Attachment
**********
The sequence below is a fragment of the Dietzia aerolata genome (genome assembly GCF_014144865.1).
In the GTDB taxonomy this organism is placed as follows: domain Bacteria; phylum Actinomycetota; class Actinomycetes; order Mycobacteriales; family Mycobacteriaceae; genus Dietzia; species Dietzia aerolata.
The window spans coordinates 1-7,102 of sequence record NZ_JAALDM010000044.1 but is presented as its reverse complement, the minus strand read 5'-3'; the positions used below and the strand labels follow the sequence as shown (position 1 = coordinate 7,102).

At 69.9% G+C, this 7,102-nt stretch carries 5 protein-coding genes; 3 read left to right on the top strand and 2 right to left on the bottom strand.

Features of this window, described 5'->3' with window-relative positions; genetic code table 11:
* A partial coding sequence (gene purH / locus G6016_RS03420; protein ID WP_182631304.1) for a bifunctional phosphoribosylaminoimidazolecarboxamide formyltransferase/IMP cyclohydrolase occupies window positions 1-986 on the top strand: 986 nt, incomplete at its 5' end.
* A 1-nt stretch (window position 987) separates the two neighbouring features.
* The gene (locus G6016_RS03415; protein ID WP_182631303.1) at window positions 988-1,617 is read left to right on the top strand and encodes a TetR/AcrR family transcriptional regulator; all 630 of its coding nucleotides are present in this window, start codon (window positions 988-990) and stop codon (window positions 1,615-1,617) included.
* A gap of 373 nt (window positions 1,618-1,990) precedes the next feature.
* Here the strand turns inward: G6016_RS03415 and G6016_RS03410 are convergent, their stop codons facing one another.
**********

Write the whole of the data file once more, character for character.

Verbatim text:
The sequence below is a fragment of the Dietzia aerolata genome (genome assembly GCF_014144865.1).
In the GTDB taxonomy this organism is placed as follows: domain Bacteria; phylum Actinomycetota; class Actinomycetes; order Mycobacteriales; family Mycobacteriaceae; genus Dietzia; species Dietzia aerolata.
The window spans coordinates 1-7,102 of sequence record NZ_JAALDM010000044.1 but is presented as its reverse complement, the minus strand read 5'-3'; the positions used below and the strand labels follow the sequence as shown (position 1 = coordinate 7,102).

At 69.9% G+C, this 7,102-nt stretch carries 5 protein-coding genes; 3 read left to right on the top strand and 2 right to left on the bottom strand.

Features of this window, described 5'->3' with window-relative positions; genetic code table 11:
* A partial coding sequence (gene purH / locus G6016_RS03420; protein ID WP_182631304.1) for a bifunctional phosphoribosylaminoimidazolecarboxamide formyltransferase/IMP cyclohydrolase occupies window positions 1-986 on the top strand: 986 nt, incomplete at its 5' end.
* A 1-nt stretch (window position 987) separates the two neighbouring features.
* The gene (locus G6016_RS03415; protein ID WP_182631303.1) at window positions 988-1,617 is read left to right on the top strand and encodes a TetR/AcrR family transcriptional regulator; all 630 of its coding nucleotides are present in this window, start codon (window positions 988-990) and stop codon (window positions 1,615-1,617) included.
* A gap of 373 nt (window positions 1,618-1,990) precedes the next feature.
* Here the strand turns inward: G6016_RS03415 and G6016_RS03410 are convergent, their stop codons facing one another.